Original Research ARTICLE
Phytoliths in Inflorescence Bracts: Preliminary Results of an Investigation on Common Panicoideae Plants in China
- 1Key Laboratory of Vertebrate Evolution and Human Origins, Institute of Vertebrate Paleontology and Paleoanthropology, Chinese Academy of Sciences, Beijing, China
- 2Center for Excellence in Life and Paleoenvironment, Chinese Academy of Sciences, Beijing, China
- 3Key Laboratory of Cenozoic Geology and Environment, Institute of Geology and Geophysics, Chinese Academy of Sciences, Beijing, China
- 4Center for Excellence in Tibetan Plateau Earth Science, Chinese Academy of Sciences, Beijing, China
- 5University of Chinese Academy of Sciences, Beijing, China
- 6Department of Archaeology, School of History and Culture, Shandong University, Jinan, China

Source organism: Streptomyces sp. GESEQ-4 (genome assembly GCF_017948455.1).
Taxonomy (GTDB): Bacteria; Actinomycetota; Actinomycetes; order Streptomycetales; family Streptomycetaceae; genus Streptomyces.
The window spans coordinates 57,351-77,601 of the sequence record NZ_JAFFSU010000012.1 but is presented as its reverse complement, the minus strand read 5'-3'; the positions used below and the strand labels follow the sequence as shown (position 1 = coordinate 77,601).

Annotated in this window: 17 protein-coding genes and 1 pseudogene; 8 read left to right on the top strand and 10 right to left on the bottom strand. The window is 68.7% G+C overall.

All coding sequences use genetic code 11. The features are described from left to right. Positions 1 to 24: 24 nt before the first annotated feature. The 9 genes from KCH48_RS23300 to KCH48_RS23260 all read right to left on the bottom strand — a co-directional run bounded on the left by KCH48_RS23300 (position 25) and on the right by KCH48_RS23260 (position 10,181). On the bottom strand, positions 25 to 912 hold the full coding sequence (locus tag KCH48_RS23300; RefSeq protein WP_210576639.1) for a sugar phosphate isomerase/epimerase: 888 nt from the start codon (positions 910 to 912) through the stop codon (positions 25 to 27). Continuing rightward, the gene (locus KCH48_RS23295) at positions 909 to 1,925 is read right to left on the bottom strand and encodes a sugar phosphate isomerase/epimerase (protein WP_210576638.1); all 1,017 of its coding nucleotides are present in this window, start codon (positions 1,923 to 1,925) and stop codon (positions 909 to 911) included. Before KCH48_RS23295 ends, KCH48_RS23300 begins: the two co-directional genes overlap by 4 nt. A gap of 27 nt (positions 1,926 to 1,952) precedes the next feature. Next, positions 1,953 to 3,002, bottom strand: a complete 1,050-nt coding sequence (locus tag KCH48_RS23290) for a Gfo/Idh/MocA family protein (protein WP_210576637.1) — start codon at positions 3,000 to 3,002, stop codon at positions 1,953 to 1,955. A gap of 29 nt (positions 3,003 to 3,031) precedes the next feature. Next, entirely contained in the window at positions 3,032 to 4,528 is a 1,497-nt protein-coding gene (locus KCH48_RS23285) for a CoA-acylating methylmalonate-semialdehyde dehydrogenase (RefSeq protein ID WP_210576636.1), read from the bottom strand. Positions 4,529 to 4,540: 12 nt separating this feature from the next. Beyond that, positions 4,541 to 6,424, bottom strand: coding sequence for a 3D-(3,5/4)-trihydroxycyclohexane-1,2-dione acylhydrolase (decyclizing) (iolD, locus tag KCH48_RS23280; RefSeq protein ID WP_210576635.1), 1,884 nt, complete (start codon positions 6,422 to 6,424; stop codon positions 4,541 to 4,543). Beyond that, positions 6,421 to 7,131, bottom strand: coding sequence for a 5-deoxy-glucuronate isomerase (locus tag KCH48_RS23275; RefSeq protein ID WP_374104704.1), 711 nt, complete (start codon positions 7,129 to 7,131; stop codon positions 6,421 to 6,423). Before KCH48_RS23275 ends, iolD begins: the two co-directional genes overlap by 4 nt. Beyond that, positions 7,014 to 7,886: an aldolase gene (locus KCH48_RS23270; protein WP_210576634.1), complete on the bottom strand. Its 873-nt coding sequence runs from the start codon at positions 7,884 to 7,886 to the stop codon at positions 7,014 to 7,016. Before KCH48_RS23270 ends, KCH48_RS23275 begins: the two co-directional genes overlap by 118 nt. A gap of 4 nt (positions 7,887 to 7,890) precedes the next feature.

Phytoliths in the inflorescence of Poaceae plants can be of high taxonomic value in some archaeological contexts and provide insight into plant taxonomy and crop domestication processes. In this study, phytoliths in every inflorescence bract of 38 common Panicoideae weeds and minor crops in China were studied. Based on dissection of the inflorescence into different bracts using a treatment that retained the phytoliths anatomical position, observations of inflorescence phytoliths types and distribution were described in detail. We found that INTERDIGITATING, Blocky amoeboid, Rectangular dentate, and Elongate dendritic with multi tent-like arch tops were of higher taxonomic value than the other types in our studied species. Both morphological and morphometric traits of the INTERDIGITATING were summarized and compared with previous studies; the findings suggested that genus level discrimination of some Paniceae species could be reliable, and tribe/species level discrimination might be feasible. The phytoliths in the involucre of domesticated and wild type Coix lacryma-jobi provided insight into the domestication process of this plant. Our data also indicated that phytolith production in the inflorescence bracts might be under the genetic and molecular control of inflorescence development. Thus, the findings of this study could assist future studies in plant taxonomy and archaeobotany.